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Excerpt from Oral History Interview with Grace Towns Hamilton, July 19, 1974. Interview G-0026. Southern Oral History Program Collection (#4007) See Entire Interview >>

Interracial interactions at Atlanta University

Hamilton talks about what it was like to grow up in Atlanta, Georgia, on the campus of Atlanta University, where her father taught during the early twentieth century. Hamilton recalls that there was little evidence of racial segregation at Atlanta University and that there was easy interaction between students and the faculty, which was comprised of both white and African American professors. Later in the interview, Hamilton explains that it was not until she moved to Columbus, Ohio, during the late 1920s that she first personally experienced racial discrimination.

Citing this Excerpt

Oral History Interview with Grace Towns Hamilton, July 19, 1974. Interview G-0026. Southern Oral History Program Collection (#4007) in the Southern Oral History Program Collection, Southern Historical Collection, Wilson Library, University of North Carolina at Chapel Hill.

Full Text of the Excerpt

What was it like growing up in Atlanta University?
GRACE TOWNS HAMILTON:
Oh, we'd need longer than this to tell you. It was like growing up in a little piece of society that was very unlike anything around it. You know, you find this out later. It was a very happy life, because… The thing that was unique about Atlanta University, even as contrasted with other schools for Negros at that time, was that there were no class differences between faculty and students, or between black and white faculty, or between black and white children. So that when my brothers - see, I had two brothers and a sister who was much younger, she was fourteen years younger than I - when my brothers and I were growing up, on the A.U. campus, almost our only playmates were children of faculty who were mainly white.
JACQUELYN HALL:
The faculty was mainly white?
GRACE TOWNS HAMILTON:
No. But the children who were in the neighborhood, who were our regular playmates, were campus children. The children of faculty. Not all, but there were as many white as black, is the point.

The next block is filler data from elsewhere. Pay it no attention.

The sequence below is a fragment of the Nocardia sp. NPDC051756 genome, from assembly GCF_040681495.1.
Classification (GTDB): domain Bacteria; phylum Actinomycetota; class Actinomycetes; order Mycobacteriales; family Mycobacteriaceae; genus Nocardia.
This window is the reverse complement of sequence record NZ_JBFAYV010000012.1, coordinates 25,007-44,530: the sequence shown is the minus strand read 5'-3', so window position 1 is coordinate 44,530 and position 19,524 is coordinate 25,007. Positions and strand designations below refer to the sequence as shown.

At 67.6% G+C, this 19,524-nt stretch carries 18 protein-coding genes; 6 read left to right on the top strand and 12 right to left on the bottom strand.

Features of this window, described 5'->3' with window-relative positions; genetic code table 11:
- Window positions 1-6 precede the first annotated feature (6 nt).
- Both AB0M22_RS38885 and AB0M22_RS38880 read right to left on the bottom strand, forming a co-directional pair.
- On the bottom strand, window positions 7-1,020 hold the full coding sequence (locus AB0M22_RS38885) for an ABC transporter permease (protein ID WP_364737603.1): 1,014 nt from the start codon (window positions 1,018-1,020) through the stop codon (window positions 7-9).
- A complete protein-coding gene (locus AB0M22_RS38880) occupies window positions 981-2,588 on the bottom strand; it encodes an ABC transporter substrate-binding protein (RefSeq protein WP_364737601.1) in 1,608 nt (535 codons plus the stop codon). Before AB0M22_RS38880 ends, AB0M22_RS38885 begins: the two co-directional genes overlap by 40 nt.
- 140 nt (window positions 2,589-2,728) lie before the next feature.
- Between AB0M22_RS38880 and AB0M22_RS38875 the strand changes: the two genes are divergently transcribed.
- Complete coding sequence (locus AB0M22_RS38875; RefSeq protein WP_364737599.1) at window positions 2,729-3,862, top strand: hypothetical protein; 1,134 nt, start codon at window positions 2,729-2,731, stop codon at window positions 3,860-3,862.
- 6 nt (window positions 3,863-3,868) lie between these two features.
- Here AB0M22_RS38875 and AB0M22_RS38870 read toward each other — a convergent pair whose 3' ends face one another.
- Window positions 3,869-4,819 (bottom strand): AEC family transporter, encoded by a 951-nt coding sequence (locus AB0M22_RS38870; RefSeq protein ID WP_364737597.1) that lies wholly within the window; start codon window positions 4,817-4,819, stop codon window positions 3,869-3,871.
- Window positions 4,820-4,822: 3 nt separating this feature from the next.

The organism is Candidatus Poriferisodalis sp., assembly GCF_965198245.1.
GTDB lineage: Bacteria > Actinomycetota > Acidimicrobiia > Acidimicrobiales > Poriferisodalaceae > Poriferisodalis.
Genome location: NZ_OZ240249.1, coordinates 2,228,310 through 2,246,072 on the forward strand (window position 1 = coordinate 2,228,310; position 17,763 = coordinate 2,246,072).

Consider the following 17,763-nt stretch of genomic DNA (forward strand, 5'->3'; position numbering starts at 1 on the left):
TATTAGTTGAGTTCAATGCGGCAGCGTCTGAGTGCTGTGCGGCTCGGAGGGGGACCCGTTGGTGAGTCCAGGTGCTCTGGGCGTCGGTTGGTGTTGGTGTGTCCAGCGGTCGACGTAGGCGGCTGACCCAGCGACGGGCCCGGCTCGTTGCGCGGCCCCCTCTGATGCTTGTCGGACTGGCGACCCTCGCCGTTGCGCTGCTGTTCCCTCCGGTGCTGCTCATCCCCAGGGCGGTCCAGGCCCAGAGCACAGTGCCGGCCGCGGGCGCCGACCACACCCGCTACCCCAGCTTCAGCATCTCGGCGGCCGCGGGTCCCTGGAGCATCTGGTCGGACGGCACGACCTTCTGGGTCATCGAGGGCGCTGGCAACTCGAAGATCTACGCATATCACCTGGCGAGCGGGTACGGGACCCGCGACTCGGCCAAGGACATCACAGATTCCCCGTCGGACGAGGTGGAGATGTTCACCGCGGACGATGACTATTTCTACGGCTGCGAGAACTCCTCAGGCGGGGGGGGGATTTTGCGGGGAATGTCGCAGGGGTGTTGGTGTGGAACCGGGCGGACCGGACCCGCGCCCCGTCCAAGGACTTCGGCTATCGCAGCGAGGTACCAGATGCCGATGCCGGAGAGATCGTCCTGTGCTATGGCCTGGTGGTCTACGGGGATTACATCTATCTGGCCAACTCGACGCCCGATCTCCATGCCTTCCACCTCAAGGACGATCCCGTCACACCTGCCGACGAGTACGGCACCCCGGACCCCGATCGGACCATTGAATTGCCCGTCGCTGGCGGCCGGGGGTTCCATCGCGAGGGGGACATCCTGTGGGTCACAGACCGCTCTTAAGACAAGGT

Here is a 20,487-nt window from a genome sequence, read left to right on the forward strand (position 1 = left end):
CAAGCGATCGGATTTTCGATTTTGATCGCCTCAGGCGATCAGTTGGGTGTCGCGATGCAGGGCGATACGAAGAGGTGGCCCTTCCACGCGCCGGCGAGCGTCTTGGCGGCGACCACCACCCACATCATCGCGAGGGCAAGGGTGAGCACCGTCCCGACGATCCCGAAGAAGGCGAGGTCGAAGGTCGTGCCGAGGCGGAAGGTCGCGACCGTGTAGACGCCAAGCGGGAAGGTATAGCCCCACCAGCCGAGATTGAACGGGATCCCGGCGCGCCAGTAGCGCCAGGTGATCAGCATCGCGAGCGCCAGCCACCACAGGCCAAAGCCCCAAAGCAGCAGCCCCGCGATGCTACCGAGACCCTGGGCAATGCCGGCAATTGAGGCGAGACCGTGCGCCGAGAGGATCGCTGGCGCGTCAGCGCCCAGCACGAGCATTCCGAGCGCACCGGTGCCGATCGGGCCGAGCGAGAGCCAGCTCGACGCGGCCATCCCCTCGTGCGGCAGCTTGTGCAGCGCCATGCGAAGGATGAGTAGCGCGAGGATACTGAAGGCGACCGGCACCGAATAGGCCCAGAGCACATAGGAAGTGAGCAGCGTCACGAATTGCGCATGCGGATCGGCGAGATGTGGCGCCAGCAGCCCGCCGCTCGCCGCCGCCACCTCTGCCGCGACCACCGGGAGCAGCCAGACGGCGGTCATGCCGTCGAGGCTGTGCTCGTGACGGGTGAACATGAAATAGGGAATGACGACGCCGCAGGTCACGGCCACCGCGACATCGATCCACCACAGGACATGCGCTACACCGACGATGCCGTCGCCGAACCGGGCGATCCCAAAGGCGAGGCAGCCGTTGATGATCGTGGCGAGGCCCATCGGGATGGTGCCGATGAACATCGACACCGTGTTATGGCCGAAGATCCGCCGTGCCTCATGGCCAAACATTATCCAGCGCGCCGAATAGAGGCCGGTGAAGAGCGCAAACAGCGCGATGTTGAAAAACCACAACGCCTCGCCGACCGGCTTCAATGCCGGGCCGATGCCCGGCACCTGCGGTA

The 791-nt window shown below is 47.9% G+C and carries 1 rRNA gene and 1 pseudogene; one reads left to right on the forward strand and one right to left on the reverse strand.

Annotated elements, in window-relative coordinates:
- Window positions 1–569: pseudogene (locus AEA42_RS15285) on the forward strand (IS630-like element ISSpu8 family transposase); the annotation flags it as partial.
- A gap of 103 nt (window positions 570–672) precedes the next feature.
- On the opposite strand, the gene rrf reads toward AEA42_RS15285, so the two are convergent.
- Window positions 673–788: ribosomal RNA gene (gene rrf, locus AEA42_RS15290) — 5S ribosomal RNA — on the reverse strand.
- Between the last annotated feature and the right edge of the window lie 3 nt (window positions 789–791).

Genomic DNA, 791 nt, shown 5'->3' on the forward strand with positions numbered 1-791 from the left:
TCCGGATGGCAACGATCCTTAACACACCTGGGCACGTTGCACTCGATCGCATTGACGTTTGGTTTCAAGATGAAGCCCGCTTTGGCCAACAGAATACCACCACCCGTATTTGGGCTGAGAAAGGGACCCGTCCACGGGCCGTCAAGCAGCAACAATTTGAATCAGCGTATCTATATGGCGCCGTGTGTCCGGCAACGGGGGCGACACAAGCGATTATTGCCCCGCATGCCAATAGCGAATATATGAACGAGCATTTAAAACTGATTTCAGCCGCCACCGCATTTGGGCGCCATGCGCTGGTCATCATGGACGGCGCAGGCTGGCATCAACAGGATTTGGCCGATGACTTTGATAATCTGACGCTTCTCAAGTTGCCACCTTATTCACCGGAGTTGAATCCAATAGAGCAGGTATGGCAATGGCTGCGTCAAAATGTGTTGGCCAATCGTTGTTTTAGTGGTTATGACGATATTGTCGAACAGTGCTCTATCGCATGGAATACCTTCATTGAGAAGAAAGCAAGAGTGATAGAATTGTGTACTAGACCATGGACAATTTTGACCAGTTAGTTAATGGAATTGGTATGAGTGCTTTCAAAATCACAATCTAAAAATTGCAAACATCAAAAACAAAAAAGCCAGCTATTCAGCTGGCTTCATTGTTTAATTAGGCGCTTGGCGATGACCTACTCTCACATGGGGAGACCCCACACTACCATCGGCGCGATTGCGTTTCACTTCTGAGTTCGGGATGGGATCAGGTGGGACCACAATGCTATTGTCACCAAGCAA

JACQUELYN HALL:
What was the difference in A.U. and other black colleges…
GRACE TOWNS HAMILTON:
In this regard?
JACQUELYN HALL:
Yeah.
GRACE TOWNS HAMILTON:
Well, one thing that always comes to mind is that there was no difference in the dining room, there was no faculty dining room. The faculty ate with the students. And there was no difference between… And then, another instance which is recorded in history, is that the state of Georgia used to give Atlanta University some little bit of money back in those early days. Bacon's got a lot about that in his book. But there was some question raised about the children of faculty attending the Overfalls School, which was the elementary - and became the practice school for teacher training. And the children of faculty went to Atlanta University just like the white children of faculty went there. And when there was some state visitor, this was discovered, and that became the basis for the state demanding that the charter of the University be changed, or they would sacrifice their money. Unless the charter clearly said for the education of black youth. And the trustees of Atlanta University did not wish to do that, and did not do it. And they lost the state money. So… That is the main difference, in the tradition of Atlanta University versus…
JACQUELYN HALL:
You know, I think a lot of black colleges were rather authoritarian and hierarchical, particulary where they were run by… had started with white missionaries.
GRACE TOWNS HAMILTON:
I guess in some ways the ways of education were more authoritarian than they are now, but I think this business that I'm talking about is the difference in the human relations and class relationships, which was just never present as a part of Atlanta University's tradition. And I'm sure it was due to the kind of people that were in the, you know, in the early… the early presidents and the early faculty.